Natural treatments and strategies to calm an overactive nervous system

How to soothe your nervous system with the key natural approaches.

Back to all articles


July 16, 2020

The modern world isn’t exactly set up for calm. Technology, deadlines, to-do lists…


We finish one task and another follows soon after. We certainly have more convenience on offer than ever before, but how can we be calmer too?

In this article, a few strategies will be outlined that you can use to soothe an overactive sympathetic nervous system naturally.

First, let’s get some context on how having a less active sympathetic nervous system and a more active parasympathetic nervous system can lower the risk of burnout.

Symptoms of an overactive sympathetic nervous system

Although they’re rather wordy descriptions, the ‘‘sympathetic nervous system’’ and ‘‘parasympathetic nervous system’’ are worth paying attention to.

Why? Because they produce very different reactions in the body.

The sympathetic nervous system (SNS) rules over the ‘‘fight or flight’’ response (1). This division of the nervous system activates when a threat or need for physical activity is detected.

When we’re not in a situation of stress, we enjoy the ‘‘rest and digest’’ way of living. The parasympathetic nervous system (PNS) controls this mode. 

The SNS and PNS affect everything from the eyes, to the heart, gut (and more) (2).

You’re probably familiar with some of the symptoms of an activated sympathetic nervous system, such as:

  • Feeling anxious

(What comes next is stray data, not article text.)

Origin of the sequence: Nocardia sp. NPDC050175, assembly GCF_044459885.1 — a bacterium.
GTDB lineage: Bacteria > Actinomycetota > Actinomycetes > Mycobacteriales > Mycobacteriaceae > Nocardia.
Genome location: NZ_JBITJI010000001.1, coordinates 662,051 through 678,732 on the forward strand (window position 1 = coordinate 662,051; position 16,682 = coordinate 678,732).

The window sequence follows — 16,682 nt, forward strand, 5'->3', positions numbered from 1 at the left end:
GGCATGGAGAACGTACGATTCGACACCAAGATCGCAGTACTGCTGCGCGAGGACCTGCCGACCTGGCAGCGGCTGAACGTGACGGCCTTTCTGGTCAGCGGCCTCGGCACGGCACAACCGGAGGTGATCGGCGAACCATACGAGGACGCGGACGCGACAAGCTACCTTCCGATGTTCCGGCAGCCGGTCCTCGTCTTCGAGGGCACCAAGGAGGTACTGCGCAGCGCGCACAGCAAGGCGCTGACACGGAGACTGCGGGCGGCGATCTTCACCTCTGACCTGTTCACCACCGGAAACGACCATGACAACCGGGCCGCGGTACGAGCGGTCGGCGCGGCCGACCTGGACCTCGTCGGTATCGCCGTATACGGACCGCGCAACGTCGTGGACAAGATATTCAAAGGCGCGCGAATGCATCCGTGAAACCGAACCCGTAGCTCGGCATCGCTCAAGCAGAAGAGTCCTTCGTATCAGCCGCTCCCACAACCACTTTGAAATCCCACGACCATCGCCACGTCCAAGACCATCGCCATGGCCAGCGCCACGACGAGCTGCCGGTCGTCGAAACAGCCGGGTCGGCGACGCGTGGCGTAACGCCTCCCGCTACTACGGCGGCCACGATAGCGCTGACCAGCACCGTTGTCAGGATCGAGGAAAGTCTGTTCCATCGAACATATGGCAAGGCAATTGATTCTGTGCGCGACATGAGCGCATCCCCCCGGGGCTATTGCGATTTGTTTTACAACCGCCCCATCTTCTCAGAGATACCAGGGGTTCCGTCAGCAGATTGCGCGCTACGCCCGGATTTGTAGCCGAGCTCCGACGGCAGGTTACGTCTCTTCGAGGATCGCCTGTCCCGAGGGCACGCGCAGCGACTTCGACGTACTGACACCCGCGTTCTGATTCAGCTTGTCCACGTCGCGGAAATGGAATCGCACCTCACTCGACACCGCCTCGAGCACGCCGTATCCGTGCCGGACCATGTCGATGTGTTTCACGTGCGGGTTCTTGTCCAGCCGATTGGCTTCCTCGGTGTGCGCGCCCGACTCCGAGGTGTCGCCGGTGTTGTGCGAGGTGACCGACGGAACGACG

• Heart beating faster
  • Mouth becoming dry
  • Needing to urinate
  • Shallow breathing
  • Tense muscles

When the SNS is overactive, many of these symptoms can occur more often than normal.

We may feel more on edge, irritable, or fearful

In the long-term, the symptoms listed above and their accompanying emotional reactions can lead to burnout. 

SNS activity causes energy expenditure to increase (3). But the body is only built to use up so much energy on a daily basis.

The even bigger issue here is that sympathetic nervous system overactivity is linked to a range of health conditions (4).

This includes the development of high blood pressure and atherosclerosis. It also causes a greater risk of insulin resistance, which is known to lead to type 2 diabetes (5).

Time to focus on the positive — strategies and natural treatments you can use to address an overactive sympathetic nervous system.


Wellbeing article

Soothing strategies for an overactive sympathetic nervous system

The body is intelligent, more intelligent than humans have yet to fully understand.

Whilst stress is an unavoidable part of life, we do have some control over how much stress we expose our body to.

Thankfully, there’s a range of strategies that people frequently use to ease their nerves.

Here’s a quick list that you can choose from if you want to encourage your body to relax.

Breathing practices

Want a fast way to access the ‘‘rest and digest’’ parasympathetic nervous system? 

Breathing slower and deeper into the belly is a great place to start.

Apps such as Headspace and Calm are accessible from your phone. You can select a breathing exercise and follow along, whether you’re at your desk, on the train, or making dinner.

The reason deep breathing is so useful is that it stimulates the vagus nerve. The vagus nerve is one of the central parts of the parasympathetic response (6)

Blood pressure and heart rate decrease when the vagus nerve is stimulated. Bodily relaxation and digestion, meanwhile, both increase.

Self-care activities

You shouldn’t feel guilty for having some time for yourself. Taking the foot off the gas can restock your energy levels so that you’re more productive in other areas of life.